Far too often records management is still carried out in a reactive mode. Office workers, for instance, often create work and then simply dump it on their C drives or shared drives, or let emails get buried in their inbox or sent folders. The result is that their work becomes lost or difficult to find, and they often waste substantial time and effort looking for this information later. Employees should work in a proactive way: When first creating or receiving information, they should do something with it quickly: either destroy it, if it has no value to the organization, or capture it in a repository where it will be properly managed and available for quick retrieval and use.

Essential computer applications
Effective records management cannot be achieved without the effective use of information and records-management software, including the following applications:

  • Capture and scanning management
  • Classification/file plan management
  • Retention and disposition management
  • Access and library management
  • Storage management
  • Email and other communication management

These programs can help you manage both electronic and physical records. They provide powerful search capabilities to locate information generated by you or stored in other locations and divisions and across all information formats.

Getting rid of what you don’t need or shouldn’t have is almost as important as saving and classifying what you do need. Thus information and records that have no value to the organization should be destroyed promptly, in the normal course of business. It's also important to standardize on one ERM platform. It’s not uncommon to find organizations using a number of different records management solutions across their locations or divisions, resulting in different ERM repositories that do not allow information to be shared.

Institute training and change management
To achieve effective ERM, senior management must lay out a strategy and institute training and change management throughout the organization. They should begin by communicating the need for a culture of good governance and compliance. Employees must understand that the consequences of failure can even lead to jail time for individuals and substantial fines and sanctions against the organization, to say nothing of lost revenues and a tarnished company name.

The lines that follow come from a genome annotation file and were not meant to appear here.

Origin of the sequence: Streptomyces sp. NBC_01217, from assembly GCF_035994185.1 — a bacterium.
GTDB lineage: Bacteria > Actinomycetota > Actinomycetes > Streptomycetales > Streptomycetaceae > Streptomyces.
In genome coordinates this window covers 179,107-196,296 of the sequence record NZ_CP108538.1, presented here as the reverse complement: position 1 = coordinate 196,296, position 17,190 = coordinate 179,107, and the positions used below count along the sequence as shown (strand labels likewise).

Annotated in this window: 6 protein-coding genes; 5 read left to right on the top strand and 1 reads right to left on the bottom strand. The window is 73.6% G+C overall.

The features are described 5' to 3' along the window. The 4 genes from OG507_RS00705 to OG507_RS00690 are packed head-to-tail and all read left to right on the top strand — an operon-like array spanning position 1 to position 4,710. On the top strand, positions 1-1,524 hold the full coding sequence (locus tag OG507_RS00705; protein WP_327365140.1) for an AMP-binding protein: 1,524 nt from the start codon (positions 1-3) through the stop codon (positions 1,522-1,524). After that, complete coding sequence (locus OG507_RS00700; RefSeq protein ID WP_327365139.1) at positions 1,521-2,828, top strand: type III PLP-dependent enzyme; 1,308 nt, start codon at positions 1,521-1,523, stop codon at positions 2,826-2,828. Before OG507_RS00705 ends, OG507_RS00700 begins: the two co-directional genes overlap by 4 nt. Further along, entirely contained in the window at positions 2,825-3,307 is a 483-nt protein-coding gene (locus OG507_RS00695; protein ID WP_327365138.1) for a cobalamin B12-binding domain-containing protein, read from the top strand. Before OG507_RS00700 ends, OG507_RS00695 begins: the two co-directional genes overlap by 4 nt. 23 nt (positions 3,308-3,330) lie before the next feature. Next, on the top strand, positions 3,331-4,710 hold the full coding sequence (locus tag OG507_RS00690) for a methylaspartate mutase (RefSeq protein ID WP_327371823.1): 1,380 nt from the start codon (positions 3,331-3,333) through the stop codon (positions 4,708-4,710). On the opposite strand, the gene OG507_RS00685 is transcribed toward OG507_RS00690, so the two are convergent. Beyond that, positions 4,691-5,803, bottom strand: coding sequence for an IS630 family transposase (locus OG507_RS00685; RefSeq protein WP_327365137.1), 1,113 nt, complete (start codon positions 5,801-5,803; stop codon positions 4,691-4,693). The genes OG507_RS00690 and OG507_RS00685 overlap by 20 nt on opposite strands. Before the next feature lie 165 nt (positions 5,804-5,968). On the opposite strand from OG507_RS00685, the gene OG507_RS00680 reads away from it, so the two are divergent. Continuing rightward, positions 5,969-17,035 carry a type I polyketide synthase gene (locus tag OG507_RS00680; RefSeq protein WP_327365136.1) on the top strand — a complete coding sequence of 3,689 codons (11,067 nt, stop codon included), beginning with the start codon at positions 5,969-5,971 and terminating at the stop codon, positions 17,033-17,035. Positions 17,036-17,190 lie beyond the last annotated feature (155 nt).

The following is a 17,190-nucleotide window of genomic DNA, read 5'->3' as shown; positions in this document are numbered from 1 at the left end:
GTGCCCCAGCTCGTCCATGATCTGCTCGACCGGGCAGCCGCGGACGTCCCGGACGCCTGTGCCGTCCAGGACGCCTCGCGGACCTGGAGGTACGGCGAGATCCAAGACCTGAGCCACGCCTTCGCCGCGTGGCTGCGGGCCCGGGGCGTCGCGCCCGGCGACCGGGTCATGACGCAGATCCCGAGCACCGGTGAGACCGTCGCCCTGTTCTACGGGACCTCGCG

Point out the positives
At the same time, however, employees need to be educated on the many positive benefits they will experience. Dealing with information and records in a structured way can make life a lot easier. If classification schemes and indexing are well-thoughtout, simple, and intuitive, individuals will not have to “reinvent the wheel,” wasting precious time and energy when creating records, accessing them, or storing them. Recently I was talking to a partner at a law firm that was introducing an electronic document records management system. His most telling comment was: “I just want to be able to find my records”. That’s the bottom line. Employees should be left free to concentrate on doing their jobs, instead of trying to decide what labels they should apply to records or trying to decide where they should be stored.

Avoid techie jargon
You should solicit users' active input, however, when creating classification schemes and metadata, because you'll want to know how they describe their daily activities to understand what terms make sense. Above all, avoid the seductive trap of "jargon". Do not become over-impressed with your own intelligence and create terms and labels that only you can understand. That can be the kiss of death to even the best-intentioned records management program.

Based on an original article by Carl Weise, CRM, and an AIIM trainer. The article, Best Practices in Electronic Records Management, was written for the May/June 2009 issue of Infonomics and can be read at

The wiki text is available under the Creative Commons Attribution License agreement.